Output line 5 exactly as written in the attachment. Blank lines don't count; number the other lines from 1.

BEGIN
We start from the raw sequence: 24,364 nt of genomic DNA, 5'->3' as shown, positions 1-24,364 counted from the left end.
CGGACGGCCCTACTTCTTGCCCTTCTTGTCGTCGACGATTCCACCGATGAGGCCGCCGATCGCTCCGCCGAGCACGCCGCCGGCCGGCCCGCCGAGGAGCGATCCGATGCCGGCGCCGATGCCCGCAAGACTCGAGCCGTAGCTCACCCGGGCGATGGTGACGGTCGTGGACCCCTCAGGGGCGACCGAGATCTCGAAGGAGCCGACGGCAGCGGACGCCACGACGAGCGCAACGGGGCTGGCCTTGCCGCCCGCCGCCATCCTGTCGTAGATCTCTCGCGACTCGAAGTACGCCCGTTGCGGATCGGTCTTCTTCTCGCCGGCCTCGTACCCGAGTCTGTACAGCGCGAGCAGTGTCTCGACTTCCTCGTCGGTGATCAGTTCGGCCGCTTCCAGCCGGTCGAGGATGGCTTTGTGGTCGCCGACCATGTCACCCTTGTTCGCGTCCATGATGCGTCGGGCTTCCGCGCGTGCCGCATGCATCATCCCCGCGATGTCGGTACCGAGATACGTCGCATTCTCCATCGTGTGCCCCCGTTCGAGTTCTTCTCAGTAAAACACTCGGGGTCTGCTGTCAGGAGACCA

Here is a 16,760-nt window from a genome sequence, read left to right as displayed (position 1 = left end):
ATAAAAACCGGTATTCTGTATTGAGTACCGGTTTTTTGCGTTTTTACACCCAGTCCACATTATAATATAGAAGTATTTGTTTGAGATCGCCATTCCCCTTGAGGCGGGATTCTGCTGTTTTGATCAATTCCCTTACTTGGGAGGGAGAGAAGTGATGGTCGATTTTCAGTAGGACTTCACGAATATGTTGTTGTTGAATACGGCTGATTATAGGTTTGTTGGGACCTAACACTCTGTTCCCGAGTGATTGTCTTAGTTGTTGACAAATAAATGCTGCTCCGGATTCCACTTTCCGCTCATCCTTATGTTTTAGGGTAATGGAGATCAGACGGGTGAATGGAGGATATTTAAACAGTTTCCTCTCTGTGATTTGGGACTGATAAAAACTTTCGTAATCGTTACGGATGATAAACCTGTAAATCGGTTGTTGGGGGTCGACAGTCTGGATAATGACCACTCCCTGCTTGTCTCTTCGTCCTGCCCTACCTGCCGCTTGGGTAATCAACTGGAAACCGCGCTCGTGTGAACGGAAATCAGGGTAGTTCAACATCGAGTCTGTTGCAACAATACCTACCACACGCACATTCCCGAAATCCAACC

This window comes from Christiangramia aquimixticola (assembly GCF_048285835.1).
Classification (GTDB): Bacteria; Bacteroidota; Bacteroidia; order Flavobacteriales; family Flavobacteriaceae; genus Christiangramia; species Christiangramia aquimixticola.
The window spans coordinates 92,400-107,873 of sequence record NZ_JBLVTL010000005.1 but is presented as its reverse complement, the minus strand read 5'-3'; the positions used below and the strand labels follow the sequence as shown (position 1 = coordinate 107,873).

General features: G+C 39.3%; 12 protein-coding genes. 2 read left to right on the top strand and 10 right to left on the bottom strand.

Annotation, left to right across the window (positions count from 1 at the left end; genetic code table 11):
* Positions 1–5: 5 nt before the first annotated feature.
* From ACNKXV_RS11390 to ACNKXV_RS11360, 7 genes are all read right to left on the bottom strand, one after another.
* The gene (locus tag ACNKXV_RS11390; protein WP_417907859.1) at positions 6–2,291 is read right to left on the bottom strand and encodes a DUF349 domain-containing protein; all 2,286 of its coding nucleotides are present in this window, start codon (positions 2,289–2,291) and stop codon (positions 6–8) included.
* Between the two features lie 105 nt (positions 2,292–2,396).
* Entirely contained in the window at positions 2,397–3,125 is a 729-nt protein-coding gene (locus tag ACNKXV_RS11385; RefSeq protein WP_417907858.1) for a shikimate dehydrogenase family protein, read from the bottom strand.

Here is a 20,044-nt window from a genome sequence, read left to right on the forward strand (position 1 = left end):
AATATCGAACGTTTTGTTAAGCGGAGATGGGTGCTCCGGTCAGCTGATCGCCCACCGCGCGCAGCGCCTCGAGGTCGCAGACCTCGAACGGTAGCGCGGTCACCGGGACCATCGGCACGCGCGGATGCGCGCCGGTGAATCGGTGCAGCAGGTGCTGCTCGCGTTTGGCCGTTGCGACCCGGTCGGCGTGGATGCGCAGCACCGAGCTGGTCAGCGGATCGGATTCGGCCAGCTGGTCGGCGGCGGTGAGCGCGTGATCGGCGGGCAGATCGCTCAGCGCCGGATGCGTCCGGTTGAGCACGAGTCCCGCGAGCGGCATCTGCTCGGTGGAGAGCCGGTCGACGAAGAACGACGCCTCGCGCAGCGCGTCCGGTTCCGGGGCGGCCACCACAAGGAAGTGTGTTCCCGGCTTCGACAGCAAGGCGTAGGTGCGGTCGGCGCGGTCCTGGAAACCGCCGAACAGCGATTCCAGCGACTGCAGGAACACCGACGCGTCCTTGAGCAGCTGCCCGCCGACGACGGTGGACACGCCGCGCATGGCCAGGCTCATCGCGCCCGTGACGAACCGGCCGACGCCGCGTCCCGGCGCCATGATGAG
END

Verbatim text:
This window comes from Christiangramia aquimixticola (assembly GCF_048285835.1).